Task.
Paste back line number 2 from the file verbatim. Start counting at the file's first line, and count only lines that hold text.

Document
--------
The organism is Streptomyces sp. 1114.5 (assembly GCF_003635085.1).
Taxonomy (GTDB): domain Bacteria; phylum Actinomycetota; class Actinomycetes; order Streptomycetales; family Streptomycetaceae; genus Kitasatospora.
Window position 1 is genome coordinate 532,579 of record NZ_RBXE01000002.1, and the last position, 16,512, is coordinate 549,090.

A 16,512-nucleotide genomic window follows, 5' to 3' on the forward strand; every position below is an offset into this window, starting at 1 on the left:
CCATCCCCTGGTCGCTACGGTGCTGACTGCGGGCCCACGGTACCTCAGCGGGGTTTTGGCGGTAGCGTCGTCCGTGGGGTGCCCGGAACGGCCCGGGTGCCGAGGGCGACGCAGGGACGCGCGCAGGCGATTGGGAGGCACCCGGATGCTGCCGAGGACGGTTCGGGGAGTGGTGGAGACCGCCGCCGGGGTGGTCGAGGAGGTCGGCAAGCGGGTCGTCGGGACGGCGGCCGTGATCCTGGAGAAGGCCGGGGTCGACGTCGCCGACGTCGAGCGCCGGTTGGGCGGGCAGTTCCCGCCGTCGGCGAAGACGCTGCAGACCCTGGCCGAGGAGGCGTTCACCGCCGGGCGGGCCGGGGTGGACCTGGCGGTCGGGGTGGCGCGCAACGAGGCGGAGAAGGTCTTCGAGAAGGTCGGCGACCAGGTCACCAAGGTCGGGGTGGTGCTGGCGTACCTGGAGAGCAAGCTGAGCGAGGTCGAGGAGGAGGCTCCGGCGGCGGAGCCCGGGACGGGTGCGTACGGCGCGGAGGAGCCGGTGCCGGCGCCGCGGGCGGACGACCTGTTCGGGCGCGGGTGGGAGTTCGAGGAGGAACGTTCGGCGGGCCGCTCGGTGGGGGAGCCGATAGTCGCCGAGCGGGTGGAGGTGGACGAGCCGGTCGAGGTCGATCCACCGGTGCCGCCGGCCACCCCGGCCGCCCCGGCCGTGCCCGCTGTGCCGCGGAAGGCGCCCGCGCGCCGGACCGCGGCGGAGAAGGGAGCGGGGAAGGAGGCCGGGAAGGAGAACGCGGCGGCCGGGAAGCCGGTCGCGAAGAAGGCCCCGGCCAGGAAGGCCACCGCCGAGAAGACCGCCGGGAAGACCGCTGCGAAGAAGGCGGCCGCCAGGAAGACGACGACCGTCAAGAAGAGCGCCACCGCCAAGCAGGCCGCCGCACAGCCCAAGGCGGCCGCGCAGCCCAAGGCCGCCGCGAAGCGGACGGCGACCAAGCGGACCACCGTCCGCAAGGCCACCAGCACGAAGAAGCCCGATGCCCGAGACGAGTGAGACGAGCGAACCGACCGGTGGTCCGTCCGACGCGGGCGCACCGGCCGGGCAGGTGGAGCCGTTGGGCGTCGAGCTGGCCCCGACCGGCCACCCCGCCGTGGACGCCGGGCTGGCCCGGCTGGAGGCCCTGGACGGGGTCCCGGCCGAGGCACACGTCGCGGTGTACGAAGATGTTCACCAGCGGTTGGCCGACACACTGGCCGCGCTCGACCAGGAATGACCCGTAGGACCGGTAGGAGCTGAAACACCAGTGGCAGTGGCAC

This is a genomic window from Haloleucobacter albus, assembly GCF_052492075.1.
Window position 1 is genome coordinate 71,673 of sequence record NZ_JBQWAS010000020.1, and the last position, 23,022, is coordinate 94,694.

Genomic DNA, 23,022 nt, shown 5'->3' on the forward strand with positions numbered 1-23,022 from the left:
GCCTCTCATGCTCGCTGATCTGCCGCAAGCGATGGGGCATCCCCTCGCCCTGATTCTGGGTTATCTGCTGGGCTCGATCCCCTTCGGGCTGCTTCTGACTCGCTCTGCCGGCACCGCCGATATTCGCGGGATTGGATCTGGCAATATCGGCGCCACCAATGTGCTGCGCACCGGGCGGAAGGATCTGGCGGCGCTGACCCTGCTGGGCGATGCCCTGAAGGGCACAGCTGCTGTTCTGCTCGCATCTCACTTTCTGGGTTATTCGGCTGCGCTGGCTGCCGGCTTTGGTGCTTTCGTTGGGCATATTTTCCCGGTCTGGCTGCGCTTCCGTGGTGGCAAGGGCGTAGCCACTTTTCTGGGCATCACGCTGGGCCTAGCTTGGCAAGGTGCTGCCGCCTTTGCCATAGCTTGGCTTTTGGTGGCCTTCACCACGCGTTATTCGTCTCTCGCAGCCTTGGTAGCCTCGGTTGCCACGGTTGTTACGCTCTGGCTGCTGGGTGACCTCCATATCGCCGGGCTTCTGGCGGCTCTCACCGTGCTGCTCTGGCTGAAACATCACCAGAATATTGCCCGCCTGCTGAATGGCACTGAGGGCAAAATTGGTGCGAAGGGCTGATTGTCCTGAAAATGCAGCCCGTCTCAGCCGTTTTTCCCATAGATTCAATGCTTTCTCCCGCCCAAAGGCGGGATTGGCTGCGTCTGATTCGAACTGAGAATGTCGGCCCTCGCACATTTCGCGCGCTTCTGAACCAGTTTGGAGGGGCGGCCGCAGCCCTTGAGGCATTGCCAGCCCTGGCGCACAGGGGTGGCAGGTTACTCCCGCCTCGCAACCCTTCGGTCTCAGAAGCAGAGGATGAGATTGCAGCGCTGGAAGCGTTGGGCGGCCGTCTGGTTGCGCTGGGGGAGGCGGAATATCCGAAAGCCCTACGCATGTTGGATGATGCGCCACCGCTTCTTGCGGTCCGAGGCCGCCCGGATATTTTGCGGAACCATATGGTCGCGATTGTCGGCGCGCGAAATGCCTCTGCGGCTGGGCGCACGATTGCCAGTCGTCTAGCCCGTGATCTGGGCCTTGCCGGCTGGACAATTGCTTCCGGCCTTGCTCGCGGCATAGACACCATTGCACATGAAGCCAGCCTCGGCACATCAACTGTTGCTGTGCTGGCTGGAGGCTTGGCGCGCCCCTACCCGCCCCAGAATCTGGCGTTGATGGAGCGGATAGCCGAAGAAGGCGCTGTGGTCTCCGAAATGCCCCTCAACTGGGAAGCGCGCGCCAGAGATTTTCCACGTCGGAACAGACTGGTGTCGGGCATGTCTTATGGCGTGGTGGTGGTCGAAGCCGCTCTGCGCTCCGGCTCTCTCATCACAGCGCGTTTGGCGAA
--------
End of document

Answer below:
Taxonomy (GTDB): domain Bacteria; phylum Actinomycetota; class Actinomycetes; order Streptomycetales; family Streptomycetaceae; genus Kitasatospora.